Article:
Marcus Arvan

Alex B.: Thanks for your kind words - I'm glad you found my comment helpful! :)

Now that you mention it, perhaps I'll write a post soon sharing both how I fell into debt and then got out of it. It was definitely an eye-opening experience all around, so perhaps it would be helpful to share in some more detail.


If this is useful for anyone, I made a list of money traps I have experienced in my life as a graduate student and itinerant VAP, before landing a TT job. (Background: grew up lower middle class in the sticks. My family was deep in debt during my teenage years, which eventually led to bankruptcy. This, obviously, had a profound impact on me.)

-Pets. I have a dog that I adopted in graduate school. I just dropped $6k on an emergency spinal surgery. That was the low-end of estimates, so I felt lucky! It was worth it; he's my best friend (sad but true), but I would very much advise grad students to not pick up a new pet if you're trying to save money. [He was a very inexpensive dog up until this surgery, but this very easily could have happened when I didn't have a spare $6k. I would have probably put it on a credit card and just let it ride until I could pay it off.]
-Crappy rentals. I tried to save money once by renting a cheap place. It turned out to be owned by a slumlord and I cut my losses and paid a $1000+ fee to break my lease (plus an extra truck rental to move my stuff, extra pet fees for a new apartment, etc.). Pay a little extra for a place not owned by a slumlord.
-Travel. I traveled a good bit during graduate school. I tried to coordinate my trips with conferences, so that I could finagle some money out of the department or organizers for me to fly over. Sometimes I succeeded, sometimes I did not. One time I traveled overseas with a partner whom I knew I didn't want to be with long-term and who I mostly didn't get along with. $2k down the drain. Don't do that.
-Lunch on campus. I did this for a couple years until I realized just how much the $7-10 three times a week was costing me in the long run. Make a PB&J and eat it dejectedly in the lounge while everyone else feasts.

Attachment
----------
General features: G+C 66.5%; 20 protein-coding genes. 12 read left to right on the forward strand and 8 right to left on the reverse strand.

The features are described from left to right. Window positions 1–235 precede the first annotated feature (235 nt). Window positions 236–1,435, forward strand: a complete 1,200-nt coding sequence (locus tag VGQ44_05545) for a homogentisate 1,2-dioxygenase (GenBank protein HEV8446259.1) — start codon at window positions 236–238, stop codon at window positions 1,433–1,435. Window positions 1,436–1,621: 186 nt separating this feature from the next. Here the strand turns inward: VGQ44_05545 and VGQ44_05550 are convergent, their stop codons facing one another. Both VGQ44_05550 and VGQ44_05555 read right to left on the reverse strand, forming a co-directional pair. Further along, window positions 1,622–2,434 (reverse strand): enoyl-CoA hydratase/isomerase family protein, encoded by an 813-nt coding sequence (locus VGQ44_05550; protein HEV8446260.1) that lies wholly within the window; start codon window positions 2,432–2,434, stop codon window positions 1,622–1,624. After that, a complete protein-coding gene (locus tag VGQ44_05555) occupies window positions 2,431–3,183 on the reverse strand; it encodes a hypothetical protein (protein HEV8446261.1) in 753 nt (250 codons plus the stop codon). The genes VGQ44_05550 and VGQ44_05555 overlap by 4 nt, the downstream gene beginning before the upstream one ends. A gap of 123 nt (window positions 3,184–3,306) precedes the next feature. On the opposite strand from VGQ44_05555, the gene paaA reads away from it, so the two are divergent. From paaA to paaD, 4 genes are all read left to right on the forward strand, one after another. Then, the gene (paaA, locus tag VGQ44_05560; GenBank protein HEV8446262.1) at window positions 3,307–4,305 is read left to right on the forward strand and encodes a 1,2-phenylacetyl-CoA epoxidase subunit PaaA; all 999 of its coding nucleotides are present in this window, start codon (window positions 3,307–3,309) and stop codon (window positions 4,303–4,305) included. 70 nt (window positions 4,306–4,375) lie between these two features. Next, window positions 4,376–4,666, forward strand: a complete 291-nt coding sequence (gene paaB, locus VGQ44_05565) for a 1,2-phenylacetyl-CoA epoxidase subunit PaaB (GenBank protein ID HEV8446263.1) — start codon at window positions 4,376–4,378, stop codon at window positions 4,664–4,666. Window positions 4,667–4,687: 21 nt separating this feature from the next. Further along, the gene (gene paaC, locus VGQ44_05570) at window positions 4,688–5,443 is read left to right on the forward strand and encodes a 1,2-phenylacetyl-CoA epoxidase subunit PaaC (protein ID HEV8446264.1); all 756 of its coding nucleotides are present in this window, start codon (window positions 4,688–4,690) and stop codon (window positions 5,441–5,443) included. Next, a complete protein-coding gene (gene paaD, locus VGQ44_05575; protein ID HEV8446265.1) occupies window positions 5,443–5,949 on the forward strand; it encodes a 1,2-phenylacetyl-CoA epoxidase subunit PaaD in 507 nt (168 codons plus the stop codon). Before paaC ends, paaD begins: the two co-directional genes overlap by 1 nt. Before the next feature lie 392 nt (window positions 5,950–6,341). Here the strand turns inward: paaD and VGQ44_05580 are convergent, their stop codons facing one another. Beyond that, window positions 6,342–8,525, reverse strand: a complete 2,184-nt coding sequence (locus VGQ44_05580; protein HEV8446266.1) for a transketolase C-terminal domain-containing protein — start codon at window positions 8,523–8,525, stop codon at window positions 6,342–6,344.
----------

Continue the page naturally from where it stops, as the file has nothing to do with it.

-Car. I had a paid off 1998 Chevy pickup truck during graduate school. But I still had to pay yearly registration, insurance, gas, maintenance on it. I should have just used a bike. Plus everyone asked me to help them move.
-Moving. Speaking of moving, I worked four different one-year positions before landing a TT job. I moved multiple times a year. I have probably spent like $5k on UHaul and boxes and stuff. Stay in one place, if you can.

The smartest thing I did during graduate school was put a small inheritance I received from my grandmother (~5k) in a Roth IRA. So that's another piece of advice: just stash windfalls and don't touch them. Using traditional or Roth IRA's to do that is helpful, because it's tough to take the money out after you put it in.


The interview with Dr. Hedberg is interesting, as it also highlights the range of experiences people have in graduate school. I also got myself out of debt in graduate school, but it involved the use of a consumer credit counseling agency and freezing the use of credit cards. Try putting together cash up front in order to pay for conferences for which you will not be reimbursed for several months when you're in debt! I had to forgo a few opportunities because of not having the capital to travel and also pay down debt, despite getting external funding, etc.

I also got financial advice from some professors which I rue to this day, which was to (a) take out student loans even for the summers and (b) not take on any work for pay that wasn't directly related to my Ph.D. The idea seemed to be that if I focused all my energy on graduate school, I'd get a good job and the loans wouldn't be a big deal. This kind of advice is really dangerous, even if it's motivated by optimism compounded with a sense of institutional limitations (the schools not having enough summer stipends, etc.).